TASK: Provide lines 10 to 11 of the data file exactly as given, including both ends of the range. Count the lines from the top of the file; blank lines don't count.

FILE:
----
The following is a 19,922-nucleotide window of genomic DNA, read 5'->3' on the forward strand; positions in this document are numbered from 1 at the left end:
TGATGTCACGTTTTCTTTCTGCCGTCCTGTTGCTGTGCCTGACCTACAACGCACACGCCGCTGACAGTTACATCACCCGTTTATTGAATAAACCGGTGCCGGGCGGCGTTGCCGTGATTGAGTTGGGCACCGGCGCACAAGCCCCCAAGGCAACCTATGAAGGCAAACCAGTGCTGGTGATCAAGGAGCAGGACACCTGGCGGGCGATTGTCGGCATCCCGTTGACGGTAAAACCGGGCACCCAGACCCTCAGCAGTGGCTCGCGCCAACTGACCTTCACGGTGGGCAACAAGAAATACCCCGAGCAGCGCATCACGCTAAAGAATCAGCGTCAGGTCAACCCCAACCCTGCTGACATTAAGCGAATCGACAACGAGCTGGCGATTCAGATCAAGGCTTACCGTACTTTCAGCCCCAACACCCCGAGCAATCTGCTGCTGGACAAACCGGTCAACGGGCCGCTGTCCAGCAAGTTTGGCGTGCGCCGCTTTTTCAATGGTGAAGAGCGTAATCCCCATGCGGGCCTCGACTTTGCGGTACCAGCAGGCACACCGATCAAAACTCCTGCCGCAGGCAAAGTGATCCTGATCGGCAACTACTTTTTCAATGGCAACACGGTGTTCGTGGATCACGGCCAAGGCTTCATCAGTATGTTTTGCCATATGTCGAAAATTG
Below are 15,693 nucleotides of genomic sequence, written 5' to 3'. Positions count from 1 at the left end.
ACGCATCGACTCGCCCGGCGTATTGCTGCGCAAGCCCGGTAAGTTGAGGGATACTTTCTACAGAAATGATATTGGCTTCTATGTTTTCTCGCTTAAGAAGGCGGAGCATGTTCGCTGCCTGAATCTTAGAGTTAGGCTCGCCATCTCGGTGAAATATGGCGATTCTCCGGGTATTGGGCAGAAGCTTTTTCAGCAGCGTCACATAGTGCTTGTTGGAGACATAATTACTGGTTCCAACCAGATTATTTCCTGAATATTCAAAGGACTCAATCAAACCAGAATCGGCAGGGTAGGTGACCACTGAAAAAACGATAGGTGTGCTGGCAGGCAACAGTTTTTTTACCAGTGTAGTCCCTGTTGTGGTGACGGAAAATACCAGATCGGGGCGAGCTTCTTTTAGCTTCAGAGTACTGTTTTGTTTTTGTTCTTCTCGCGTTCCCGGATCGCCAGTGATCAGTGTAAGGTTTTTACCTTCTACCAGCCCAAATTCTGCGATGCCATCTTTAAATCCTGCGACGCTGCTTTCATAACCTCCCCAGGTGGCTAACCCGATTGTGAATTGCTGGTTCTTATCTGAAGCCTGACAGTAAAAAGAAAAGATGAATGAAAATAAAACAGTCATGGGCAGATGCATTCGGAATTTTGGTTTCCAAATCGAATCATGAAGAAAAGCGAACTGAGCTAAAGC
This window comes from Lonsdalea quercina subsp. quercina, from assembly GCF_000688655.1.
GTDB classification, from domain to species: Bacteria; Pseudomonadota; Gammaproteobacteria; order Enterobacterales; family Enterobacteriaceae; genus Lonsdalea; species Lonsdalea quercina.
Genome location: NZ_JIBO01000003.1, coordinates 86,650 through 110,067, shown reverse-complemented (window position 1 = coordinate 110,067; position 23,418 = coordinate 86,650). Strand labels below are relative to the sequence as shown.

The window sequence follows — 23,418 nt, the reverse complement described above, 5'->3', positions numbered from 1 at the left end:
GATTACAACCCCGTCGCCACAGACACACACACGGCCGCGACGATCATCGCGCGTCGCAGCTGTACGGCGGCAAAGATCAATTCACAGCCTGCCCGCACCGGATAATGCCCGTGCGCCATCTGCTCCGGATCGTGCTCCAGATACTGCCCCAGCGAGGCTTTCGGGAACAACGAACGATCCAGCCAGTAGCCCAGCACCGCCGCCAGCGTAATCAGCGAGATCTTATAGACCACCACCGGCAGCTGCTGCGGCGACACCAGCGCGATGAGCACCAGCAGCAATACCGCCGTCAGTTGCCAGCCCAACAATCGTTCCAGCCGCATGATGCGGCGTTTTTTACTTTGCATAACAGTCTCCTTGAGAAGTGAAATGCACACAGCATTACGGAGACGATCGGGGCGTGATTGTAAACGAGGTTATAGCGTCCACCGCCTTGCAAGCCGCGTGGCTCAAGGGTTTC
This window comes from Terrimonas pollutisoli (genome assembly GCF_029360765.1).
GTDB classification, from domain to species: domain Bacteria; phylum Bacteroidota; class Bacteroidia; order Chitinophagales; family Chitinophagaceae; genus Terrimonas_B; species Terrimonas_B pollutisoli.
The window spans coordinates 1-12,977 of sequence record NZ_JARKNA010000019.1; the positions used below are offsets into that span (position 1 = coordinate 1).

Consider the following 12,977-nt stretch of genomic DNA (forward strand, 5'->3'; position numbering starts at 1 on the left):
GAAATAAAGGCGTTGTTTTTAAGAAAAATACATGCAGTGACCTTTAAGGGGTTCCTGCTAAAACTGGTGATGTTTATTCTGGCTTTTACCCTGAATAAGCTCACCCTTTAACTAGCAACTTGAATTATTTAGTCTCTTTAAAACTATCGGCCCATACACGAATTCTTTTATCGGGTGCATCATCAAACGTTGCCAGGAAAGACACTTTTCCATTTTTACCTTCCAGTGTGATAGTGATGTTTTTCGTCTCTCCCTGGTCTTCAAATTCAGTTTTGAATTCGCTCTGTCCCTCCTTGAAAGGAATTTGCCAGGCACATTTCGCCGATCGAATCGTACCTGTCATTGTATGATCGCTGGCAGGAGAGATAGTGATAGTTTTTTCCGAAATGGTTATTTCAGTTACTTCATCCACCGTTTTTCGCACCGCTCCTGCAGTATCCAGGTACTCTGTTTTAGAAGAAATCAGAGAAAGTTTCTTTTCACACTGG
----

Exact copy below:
This window comes from Terrimonas pollutisoli (genome assembly GCF_029360765.1).
GTDB classification, from domain to species: domain Bacteria; phylum Bacteroidota; class Bacteroidia; order Chitinophagales; family Chitinophagaceae; genus Terrimonas_B; species Terrimonas_B pollutisoli.